Besides working for the local Forest Service during fire season and doing aerial photography, Doug had a unique side-business going. He erected plaques on rocky lakeshores all over northern Saskatchewan on behalf of those who lost a family member in the Second World War. Most Canadians, including myself, probably never knew that the federal government named these myriad remote lakes and islands after fallen soldiers and airmen. Thousands of them. Doug began methodically researching these names, then discretely contacted a surviving relative. Would they like a bronze commemorative plaque bolted to a rock beside the lake, with their loved one’s name and brief history inscribed on it? All he asked was enough to cover the cost of the plaque and fuel for his airplane. He showed me a stack of them that he hadn’t had time to place. He couldn’t keep up with demand.

Fuelling up for an evening flight

Fuelling up for an evening flight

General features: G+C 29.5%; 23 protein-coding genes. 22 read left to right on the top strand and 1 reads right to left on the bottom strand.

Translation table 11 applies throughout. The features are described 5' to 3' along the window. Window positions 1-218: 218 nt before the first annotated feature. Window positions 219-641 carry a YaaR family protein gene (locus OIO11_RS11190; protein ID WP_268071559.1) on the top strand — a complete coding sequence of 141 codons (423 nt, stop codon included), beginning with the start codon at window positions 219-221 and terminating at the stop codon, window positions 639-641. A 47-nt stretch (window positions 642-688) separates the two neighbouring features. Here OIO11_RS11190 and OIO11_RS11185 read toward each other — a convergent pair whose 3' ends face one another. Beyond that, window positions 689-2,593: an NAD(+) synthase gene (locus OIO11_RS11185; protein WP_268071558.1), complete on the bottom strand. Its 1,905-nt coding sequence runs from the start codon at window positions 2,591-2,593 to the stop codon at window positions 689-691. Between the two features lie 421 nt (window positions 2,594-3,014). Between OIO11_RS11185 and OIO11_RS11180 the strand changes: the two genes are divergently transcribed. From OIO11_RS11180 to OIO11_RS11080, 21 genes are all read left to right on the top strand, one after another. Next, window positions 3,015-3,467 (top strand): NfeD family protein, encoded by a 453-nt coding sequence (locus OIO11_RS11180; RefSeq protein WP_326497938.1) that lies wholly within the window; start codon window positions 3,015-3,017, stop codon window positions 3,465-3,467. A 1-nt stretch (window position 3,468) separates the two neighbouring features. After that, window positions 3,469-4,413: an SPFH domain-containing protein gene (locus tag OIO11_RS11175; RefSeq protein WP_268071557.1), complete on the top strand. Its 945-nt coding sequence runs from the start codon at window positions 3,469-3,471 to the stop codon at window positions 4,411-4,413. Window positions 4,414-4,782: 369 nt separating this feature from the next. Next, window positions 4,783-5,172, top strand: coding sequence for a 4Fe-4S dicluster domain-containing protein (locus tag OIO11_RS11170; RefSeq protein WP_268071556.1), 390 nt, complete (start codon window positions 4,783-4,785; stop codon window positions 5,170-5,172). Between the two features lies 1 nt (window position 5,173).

Doug was a busy guy. He didn’t know when he could get away for a flight in his Cessna, which he kept docked right in front of his house on Lac La Ronge. But I waited, getting to know the town by day and swatting mosquitoes in my van all night. Two days later my cellphone rang and it was Doug. Be at the plane at five. He had a brief window after work. An evening flight. Perfect. I arrived excited to get a good look at this place from the air. We dumped two jerry cans of av gas into his wing tanks and took off. I was no stranger to small planes, so I didn’t have the kind of reaction that twelve-year-old Briony did when Dag took her up for her first flight. Nonetheless, I felt thrilled to be experiencing a crow’s-eye-view of this northern bush country.